Category Archives: Development Mission Creep

The Guardian Cracks It: Kenya’s Problem Is TOO MUCH Rural Investment

Everyone knows Liberal Guilt is a seller’s market, but oh brother, where to even start with The Guardian’s feel-bad-now piece on Blood Roses and Chocolate for Valentine’s Day?

The notion that you can improve the lives of the world’s poorest people by cutting off the few, tenuous economic links your readers have with them is – how to put this politely? – totally insane.

I guess it makes people feel empowered to be told that their daily choices can have an impact on the lives of the world’s poorest. And there’s a noble sentiment at the heart of that that we really should honor. What’s sets me off, though, is the pig-headed determination to make the perfect the enemy of the good, shaming readers for taking part in one of the few, tragically few pipelines currently linking their pocketbooks to the world’s poorest people.

Check it out:

Around 70% of the roses being sold in the UK this week were cut in Lake Naivasha in the Great Rift Valley, according to the Kenya Flower Council. The industry is dominated by multinationals, which own vast farms, and about 800m flowers will be dispatched from Kenya to Europe in the runup to 14 February, making them the country’s biggest export earner.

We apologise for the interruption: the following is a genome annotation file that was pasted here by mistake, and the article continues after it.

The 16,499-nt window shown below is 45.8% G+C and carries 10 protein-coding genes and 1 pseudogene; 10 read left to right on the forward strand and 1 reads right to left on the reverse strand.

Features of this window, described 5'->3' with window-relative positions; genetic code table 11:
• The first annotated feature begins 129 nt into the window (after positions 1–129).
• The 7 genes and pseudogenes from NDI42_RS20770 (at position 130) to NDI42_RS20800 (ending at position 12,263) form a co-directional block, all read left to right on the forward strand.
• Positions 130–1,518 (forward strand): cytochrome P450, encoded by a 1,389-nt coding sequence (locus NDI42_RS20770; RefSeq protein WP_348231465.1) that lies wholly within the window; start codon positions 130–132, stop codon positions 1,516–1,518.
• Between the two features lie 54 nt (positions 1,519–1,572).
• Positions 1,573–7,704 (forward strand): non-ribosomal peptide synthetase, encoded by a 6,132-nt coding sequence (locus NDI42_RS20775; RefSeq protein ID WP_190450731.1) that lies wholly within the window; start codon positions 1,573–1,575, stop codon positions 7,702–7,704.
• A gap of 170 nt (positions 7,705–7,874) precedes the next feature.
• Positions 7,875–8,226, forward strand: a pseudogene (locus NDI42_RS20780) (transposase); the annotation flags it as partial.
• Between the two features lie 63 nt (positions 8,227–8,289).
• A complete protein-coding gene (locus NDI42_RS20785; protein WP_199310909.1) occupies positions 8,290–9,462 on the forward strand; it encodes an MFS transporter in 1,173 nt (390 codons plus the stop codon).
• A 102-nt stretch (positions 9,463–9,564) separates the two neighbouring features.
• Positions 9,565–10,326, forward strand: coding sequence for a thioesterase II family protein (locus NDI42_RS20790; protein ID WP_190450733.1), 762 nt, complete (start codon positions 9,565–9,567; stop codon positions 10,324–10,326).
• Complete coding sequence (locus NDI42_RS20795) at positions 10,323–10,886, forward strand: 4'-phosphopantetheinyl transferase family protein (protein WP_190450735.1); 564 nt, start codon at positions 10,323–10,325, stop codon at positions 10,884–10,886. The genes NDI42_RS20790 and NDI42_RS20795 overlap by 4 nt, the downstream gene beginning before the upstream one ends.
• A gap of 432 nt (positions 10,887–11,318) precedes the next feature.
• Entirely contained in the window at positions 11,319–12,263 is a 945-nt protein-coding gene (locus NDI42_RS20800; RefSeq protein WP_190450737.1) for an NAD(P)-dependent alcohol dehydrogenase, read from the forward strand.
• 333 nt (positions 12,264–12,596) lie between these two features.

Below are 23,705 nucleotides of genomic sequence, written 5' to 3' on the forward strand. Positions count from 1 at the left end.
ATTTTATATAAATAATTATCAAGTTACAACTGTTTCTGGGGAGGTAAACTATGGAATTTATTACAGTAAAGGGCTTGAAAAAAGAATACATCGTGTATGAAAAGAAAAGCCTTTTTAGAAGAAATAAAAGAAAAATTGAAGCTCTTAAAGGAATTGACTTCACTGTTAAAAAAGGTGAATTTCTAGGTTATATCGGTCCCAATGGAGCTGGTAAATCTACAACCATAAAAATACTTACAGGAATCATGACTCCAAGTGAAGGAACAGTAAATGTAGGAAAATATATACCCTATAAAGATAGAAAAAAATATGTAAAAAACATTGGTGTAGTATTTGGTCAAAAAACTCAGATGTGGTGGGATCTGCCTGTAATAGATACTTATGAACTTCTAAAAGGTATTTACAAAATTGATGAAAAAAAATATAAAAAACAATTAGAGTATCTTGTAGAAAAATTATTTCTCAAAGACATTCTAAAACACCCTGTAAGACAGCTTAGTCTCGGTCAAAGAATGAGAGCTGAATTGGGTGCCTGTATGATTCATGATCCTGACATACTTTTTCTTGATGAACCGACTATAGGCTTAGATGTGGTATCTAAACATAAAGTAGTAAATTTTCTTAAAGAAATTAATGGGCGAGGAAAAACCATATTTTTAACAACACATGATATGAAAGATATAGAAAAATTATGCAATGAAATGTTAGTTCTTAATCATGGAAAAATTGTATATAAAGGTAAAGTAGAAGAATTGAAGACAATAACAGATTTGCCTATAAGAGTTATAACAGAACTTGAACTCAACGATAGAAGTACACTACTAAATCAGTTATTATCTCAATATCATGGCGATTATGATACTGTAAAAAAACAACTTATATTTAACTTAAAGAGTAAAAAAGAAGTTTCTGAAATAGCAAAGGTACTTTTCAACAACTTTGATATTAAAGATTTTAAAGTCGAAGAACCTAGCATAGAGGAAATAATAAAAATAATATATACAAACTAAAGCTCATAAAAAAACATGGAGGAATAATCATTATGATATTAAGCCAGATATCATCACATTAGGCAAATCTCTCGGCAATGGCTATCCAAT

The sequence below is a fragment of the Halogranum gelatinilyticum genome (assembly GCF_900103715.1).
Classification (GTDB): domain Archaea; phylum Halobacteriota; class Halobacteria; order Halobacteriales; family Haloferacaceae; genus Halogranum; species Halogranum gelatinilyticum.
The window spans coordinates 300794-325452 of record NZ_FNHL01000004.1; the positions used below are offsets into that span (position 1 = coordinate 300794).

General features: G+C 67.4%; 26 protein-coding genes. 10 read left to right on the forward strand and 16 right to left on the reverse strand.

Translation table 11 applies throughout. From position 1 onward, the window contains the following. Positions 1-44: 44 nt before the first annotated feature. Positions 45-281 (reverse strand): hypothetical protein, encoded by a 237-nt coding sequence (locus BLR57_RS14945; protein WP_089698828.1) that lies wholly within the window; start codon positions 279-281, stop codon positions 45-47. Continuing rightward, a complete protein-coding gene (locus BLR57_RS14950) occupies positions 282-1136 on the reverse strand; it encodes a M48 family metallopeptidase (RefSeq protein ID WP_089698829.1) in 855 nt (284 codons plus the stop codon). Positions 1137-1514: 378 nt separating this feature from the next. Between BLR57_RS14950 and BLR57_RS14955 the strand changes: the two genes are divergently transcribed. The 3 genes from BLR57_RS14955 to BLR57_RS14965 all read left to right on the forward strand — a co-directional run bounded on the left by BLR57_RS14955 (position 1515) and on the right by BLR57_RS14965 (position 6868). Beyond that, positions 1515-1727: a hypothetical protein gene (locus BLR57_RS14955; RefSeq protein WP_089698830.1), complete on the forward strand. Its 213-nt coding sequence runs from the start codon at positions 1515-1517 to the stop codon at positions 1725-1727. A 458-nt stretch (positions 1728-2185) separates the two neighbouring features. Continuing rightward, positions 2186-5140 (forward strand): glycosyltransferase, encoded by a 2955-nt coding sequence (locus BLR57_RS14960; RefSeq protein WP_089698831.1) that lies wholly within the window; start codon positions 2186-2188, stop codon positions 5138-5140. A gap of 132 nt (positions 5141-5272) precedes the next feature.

While the industry’s carbon footprint is far from fragrant, there’s also the issue of low-pay and harsh employment conditions for pickers to consider.

Yes, those Kenyan flower-pickers sure are peculiar, leaving the rural idyll of life as a Kenyan subsistence farmer for the drudgery of life as a flower plantation worker. (Shhhhhh, don’t ask too many questions about rural Kenyans’ actual lives, lest you realize the conditions you’re casually condemning as “harsh” and “low paid” are an immense improvement on the alternatives – the real alternatives, not your fantasy alternatives.)

Sigh. There’s enough bad economics and confused aid thinking here to keep me going for weeks on end, but let me try for the aggressively abridged version:

Continue reading The Guardian Cracks It: Kenya’s Problem Is TOO MUCH Rural Investment

Are We Helicopter-Parenting the African State?